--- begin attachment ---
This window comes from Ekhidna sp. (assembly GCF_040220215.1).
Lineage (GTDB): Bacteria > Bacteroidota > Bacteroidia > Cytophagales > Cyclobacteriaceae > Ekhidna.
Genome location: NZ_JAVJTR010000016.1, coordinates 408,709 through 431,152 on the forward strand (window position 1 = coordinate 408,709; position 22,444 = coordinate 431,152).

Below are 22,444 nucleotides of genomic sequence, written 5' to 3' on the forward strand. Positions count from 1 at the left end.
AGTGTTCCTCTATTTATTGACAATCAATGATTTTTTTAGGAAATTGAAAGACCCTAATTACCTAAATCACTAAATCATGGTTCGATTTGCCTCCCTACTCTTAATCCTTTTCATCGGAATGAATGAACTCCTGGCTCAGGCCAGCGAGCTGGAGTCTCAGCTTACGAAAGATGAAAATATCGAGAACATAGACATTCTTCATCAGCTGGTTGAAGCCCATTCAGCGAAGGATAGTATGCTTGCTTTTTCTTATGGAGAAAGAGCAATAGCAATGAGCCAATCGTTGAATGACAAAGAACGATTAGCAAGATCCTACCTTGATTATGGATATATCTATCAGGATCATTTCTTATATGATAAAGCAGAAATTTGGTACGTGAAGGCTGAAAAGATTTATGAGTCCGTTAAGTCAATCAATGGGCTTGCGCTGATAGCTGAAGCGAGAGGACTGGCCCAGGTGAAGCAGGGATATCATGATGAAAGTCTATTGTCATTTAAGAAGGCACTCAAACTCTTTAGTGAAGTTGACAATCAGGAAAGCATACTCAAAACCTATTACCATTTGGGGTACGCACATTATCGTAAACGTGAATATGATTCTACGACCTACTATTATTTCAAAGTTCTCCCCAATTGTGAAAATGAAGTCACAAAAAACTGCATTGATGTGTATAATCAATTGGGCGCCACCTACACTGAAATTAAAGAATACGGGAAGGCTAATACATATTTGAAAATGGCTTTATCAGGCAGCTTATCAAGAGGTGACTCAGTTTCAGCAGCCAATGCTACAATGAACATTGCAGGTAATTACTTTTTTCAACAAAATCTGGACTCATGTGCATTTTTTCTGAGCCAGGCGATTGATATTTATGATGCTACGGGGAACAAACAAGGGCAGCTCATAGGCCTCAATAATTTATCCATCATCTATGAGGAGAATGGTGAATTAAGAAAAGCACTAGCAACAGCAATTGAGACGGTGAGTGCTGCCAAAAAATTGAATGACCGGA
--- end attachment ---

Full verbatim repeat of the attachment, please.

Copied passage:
This window comes from Ekhidna sp. (assembly GCF_040220215.1).
Lineage (GTDB): Bacteria > Bacteroidota > Bacteroidia > Cytophagales > Cyclobacteriaceae > Ekhidna.
Genome location: NZ_JAVJTR010000016.1, coordinates 408,709 through 431,152 on the forward strand (window position 1 = coordinate 408,709; position 22,444 = coordinate 431,152).

Below are 22,444 nucleotides of genomic sequence, written 5' to 3' on the forward strand. Positions count from 1 at the left end.
AGTGTTCCTCTATTTATTGACAATCAATGATTTTTTTAGGAAATTGAAAGACCCTAATTACCTAAATCACTAAATCATGGTTCGATTTGCCTCCCTACTCTTAATCCTTTTCATCGGAATGAATGAACTCCTGGCTCAGGCCAGCGAGCTGGAGTCTCAGCTTACGAAAGATGAAAATATCGAGAACATAGACATTCTTCATCAGCTGGTTGAAGCCCATTCAGCGAAGGATAGTATGCTTGCTTTTTCTTATGGAGAAAGAGCAATAGCAATGAGCCAATCGTTGAATGACAAAGAACGATTAGCAAGATCCTACCTTGATTATGGATATATCTATCAGGATCATTTCTTATATGATAAAGCAGAAATTTGGTACGTGAAGGCTGAAAAGATTTATGAGTCCGTTAAGTCAATCAATGGGCTTGCGCTGATAGCTGAAGCGAGAGGACTGGCCCAGGTGAAGCAGGGATATCATGATGAAAGTCTATTGTCATTTAAGAAGGCACTCAAACTCTTTAGTGAAGTTGACAATCAGGAAAGCATACTCAAAACCTATTACCATTTGGGGTACGCACATTATCGTAAACGTGAATATGATTCTACGACCTACTATTATTTCAAAGTTCTCCCCAATTGTGAAAATGAAGTCACAAAAAACTGCATTGATGTGTATAATCAATTGGGCGCCACCTACACTGAAATTAAAGAATACGGGAAGGCTAATACATATTTGAAAATGGCTTTATCAGGCAGCTTATCAAGAGGTGACTCAGTTTCAGCAGCCAATGCTACAATGAACATTGCAGGTAATTACTTTTTTCAACAAAATCTGGACTCATGTGCATTTTTTCTGAGCCAGGCGATTGATATTTATGATGCTACGGGGAACAAACAAGGGCAGCTCATAGGCCTCAATAATTTATCCATCATCTATGAGGAGAATGGTGAATTAAGAAAAGCACTAGCAACAGCAATTGAGACGGTGAGTGCTGCCAAAAAATTGAATGACCGGA